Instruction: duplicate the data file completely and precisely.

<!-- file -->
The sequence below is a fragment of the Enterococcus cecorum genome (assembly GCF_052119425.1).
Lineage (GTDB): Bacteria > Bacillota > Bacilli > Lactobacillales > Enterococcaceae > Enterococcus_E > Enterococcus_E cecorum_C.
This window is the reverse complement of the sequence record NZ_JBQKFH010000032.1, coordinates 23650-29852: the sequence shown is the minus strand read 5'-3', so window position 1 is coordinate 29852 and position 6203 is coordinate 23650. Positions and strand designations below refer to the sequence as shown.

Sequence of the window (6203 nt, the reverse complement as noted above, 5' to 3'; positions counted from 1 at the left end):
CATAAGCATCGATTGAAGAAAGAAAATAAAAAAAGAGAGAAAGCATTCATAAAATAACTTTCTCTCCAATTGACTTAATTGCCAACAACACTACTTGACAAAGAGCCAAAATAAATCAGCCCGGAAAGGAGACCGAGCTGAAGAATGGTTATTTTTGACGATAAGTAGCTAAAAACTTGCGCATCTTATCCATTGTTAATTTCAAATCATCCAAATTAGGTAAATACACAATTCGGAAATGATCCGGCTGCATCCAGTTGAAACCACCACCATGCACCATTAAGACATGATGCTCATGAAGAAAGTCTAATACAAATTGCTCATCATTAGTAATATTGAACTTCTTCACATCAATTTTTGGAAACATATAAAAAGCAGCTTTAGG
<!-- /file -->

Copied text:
The sequence below is a fragment of the Enterococcus cecorum genome (assembly GCF_052119425.1).
Lineage (GTDB): Bacteria > Bacillota > Bacilli > Lactobacillales > Enterococcaceae > Enterococcus_E > Enterococcus_E cecorum_C.
This window is the reverse complement of the sequence record NZ_JBQKFH010000032.1, coordinates 23650-29852: the sequence shown is the minus strand read 5'-3', so window position 1 is coordinate 29852 and position 6203 is coordinate 23650. Positions and strand designations below refer to the sequence as shown.

Sequence of the window (6203 nt, the reverse complement as noted above, 5' to 3'; positions counted from 1 at the left end):
CATAAGCATCGATTGAAGAAAGAAAATAAAAAAAGAGAGAAAGCATTCATAAAATAACTTTCTCTCCAATTGACTTAATTGCCAACAACACTACTTGACAAAGAGCCAAAATAAATCAGCCCGGAAAGGAGACCGAGCTGAAGAATGGTTATTTTTGACGATAAGTAGCTAAAAACTTGCGCATCTTATCCATTGTTAATTTCAAATCATCCAAATTAGGTAAATACACAATTCGGAAATGATCCGGCTGCATCCAGTTGAAACCACCACCATGCACCATTAAGACATGATGCTCATGAAGAAAGTCTAATACAAATTGCTCATCATTAGTAATATTGAACTTCTTCACATCAATTTTTGGAAACATATAAAAAGCAGCTTTAGG